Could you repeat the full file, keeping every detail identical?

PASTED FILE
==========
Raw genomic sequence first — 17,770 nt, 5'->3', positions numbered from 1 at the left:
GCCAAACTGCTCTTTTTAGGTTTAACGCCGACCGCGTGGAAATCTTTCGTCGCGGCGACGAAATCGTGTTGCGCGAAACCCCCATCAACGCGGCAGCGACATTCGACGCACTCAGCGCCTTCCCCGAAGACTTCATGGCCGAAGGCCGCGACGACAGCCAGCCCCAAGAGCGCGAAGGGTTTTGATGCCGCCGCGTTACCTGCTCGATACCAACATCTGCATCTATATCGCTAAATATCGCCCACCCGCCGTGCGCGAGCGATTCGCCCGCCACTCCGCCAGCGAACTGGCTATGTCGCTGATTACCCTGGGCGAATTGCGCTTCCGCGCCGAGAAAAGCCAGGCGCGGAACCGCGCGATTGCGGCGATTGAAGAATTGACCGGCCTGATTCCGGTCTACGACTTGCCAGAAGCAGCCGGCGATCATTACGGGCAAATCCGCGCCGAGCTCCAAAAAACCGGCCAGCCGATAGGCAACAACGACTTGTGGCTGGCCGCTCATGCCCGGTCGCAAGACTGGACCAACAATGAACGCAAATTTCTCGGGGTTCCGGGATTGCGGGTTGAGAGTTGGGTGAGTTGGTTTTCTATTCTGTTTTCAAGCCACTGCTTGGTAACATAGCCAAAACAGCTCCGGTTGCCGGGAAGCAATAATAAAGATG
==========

Raw genomic sequence first — 17,770 nt, 5'->3', positions numbered from 1 at the left:
GCCAAACTGCTCTTTTTAGGTTTAACGCCGACCGCGTGGAAATCTTTCGTCGCGGCGACGAAATCGTGTTGCGCGAAACCCCCATCAACGCGGCAGCGACATTCGACGCACTCAGCGCCTTCCCCGAAGACTTCATGGCCGAAGGCCGCGACGACAGCCAGCCCCAAGAGCGCGAAGGGTTTTGATGCCGCCGCGTTACCTGCTCGATACCAACATCTGCATCTATATCGCTAAATATCGCCCACCCGCCGTGCGCGAGCGATTCGCCCGCCACTCCGCCAGCGAACTGGCTATGTCGCTGATTACCCTGGGCGAATTGCGCTTCCGCGCCGAGAAAAGCCAGGCGCGGAACCGCGCGATTGCGGCGATTGAAGAATTGACCGGCCTGATTCCGGTCTACGACTTGCCAGAAGCAGCCGGCGATCATTACGGGCAAATCCGCGCCGAGCTCCAAAAAACCGGCCAGCCGATAGGCAACAACGACTTGTGGCTGGCCGCTCATGCCCGGTCGCAAGACTGGACCAACAATGAACGCAAATTTCTCGGGGTTCCGGGATTGCGGGTTGAGAGTTGGGTGAGTTGGTTTTCTATTCTGTTTTCAAGCCACTGCTTGGTAACATAGCCAAAACAGCTCCGGTTGCCGGGAAGCAATAATAAAGATG